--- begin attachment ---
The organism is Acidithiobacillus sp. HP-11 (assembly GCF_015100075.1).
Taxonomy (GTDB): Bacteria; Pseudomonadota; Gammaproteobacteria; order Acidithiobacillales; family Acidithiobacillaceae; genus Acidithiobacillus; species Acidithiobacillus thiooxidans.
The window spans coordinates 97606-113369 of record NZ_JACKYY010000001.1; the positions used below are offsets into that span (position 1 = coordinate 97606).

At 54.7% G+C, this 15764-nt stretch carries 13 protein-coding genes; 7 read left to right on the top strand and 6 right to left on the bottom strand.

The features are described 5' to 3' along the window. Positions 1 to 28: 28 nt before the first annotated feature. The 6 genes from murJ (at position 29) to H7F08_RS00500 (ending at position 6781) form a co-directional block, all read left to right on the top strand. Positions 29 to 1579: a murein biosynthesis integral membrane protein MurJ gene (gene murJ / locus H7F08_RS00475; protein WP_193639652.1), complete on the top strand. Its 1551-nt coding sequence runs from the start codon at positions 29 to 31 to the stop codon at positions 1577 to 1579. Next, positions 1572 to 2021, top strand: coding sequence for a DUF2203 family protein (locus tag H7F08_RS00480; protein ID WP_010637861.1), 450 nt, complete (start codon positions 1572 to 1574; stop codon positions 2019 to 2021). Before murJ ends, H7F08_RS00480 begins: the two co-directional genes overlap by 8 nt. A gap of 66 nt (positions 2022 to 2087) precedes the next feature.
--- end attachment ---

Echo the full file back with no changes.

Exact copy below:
The organism is Acidithiobacillus sp. HP-11 (assembly GCF_015100075.1).
Taxonomy (GTDB): Bacteria; Pseudomonadota; Gammaproteobacteria; order Acidithiobacillales; family Acidithiobacillaceae; genus Acidithiobacillus; species Acidithiobacillus thiooxidans.
The window spans coordinates 97606-113369 of record NZ_JACKYY010000001.1; the positions used below are offsets into that span (position 1 = coordinate 97606).

At 54.7% G+C, this 15764-nt stretch carries 13 protein-coding genes; 7 read left to right on the top strand and 6 right to left on the bottom strand.

The features are described 5' to 3' along the window. Positions 1 to 28: 28 nt before the first annotated feature. The 6 genes from murJ (at position 29) to H7F08_RS00500 (ending at position 6781) form a co-directional block, all read left to right on the top strand. Positions 29 to 1579: a murein biosynthesis integral membrane protein MurJ gene (gene murJ / locus H7F08_RS00475; protein WP_193639652.1), complete on the top strand. Its 1551-nt coding sequence runs from the start codon at positions 29 to 31 to the stop codon at positions 1577 to 1579. Next, positions 1572 to 2021, top strand: coding sequence for a DUF2203 family protein (locus tag H7F08_RS00480; protein ID WP_010637861.1), 450 nt, complete (start codon positions 1572 to 1574; stop codon positions 2019 to 2021). Before murJ ends, H7F08_RS00480 begins: the two co-directional genes overlap by 8 nt. A gap of 66 nt (positions 2022 to 2087) precedes the next feature.